We analyze the impact of our interaction variables. The interactive variable CRETAGRI [(CRETAT * AGRI)i, t] is significant at the 5% threshold (Model 2). The combination of these two variables has a positive effect on financial inclusion. Thus, if the credits that banks grant to the government are earmarked for financing and modernizing agriculture, financial inclusion will be strengthened. Indeed, agricultural production in these countries is quasi-informal, insofar as it is practiced by financially excluded populations using the most rudimentary techniques. Although this agricultural activity comprises about 40% of GDP, only less than 3% of bank credits are directed towards financing such agriculture. Increasing agricultural financing through state credits is likely to increase financial inclusion through rural farmers, who will thus be integrated into the formal financial system.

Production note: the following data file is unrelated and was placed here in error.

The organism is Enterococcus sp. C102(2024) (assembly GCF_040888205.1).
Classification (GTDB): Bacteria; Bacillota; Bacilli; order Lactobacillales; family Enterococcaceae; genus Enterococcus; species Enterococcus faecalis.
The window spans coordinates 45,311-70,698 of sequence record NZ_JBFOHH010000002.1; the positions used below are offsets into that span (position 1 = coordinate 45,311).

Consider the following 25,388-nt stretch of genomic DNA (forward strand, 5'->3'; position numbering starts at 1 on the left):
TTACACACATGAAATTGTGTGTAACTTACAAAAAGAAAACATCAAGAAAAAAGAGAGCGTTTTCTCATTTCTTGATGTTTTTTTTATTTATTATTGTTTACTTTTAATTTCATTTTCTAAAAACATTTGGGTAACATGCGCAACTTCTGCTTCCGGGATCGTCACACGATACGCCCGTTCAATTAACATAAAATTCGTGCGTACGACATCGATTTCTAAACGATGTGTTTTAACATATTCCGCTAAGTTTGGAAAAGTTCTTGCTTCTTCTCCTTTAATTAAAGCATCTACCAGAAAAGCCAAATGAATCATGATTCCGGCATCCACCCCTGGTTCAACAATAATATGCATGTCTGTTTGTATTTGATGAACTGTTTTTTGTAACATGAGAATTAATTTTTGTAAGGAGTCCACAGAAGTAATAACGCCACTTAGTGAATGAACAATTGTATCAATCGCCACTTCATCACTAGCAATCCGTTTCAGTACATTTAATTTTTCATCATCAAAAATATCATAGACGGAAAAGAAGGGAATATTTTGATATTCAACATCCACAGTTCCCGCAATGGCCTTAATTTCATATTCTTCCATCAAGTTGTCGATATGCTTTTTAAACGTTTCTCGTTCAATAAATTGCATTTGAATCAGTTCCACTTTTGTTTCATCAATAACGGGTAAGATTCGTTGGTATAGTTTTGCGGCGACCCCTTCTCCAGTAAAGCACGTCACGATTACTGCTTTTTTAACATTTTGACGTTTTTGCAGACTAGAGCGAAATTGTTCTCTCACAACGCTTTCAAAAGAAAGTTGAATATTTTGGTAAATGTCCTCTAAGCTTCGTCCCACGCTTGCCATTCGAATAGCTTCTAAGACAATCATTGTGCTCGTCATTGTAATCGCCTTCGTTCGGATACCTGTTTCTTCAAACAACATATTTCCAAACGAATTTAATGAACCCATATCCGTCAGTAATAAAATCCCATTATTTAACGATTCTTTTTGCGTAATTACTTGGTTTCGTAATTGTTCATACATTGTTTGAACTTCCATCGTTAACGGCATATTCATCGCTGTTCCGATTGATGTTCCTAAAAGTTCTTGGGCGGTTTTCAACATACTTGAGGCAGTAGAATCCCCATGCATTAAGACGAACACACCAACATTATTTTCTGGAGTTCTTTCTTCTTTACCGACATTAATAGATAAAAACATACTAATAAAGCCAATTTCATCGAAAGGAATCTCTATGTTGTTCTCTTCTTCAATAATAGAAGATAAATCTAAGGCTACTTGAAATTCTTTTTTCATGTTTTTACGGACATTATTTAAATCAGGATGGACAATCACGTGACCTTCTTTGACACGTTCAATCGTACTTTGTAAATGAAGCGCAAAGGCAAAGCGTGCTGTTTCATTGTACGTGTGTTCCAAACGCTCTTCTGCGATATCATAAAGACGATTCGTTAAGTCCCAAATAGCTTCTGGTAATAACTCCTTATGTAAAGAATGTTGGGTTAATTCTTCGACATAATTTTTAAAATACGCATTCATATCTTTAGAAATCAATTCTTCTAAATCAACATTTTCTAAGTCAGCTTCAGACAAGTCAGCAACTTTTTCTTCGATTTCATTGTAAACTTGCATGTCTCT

As for the second interactive variable, ALPHARUR [(ALPHA * POPr)i, t], it has a positive impact on SIFI and is statistically significant at the 5% level (Model 3). It captures the impact of rural-oriented literacy on financial inclusion. Thus, programs aimed at increasing the level of adult literacy in rural areas effectively contribute to increasing financial inclusion in WAEMU countries. The usage of certain financial services requires a minimum level of education. However, in rural areas of WAEMU countries, the overwhelming majority of people do not know how to read or write. This may partly explain the low level of financial inclusion in rural areas of those countries.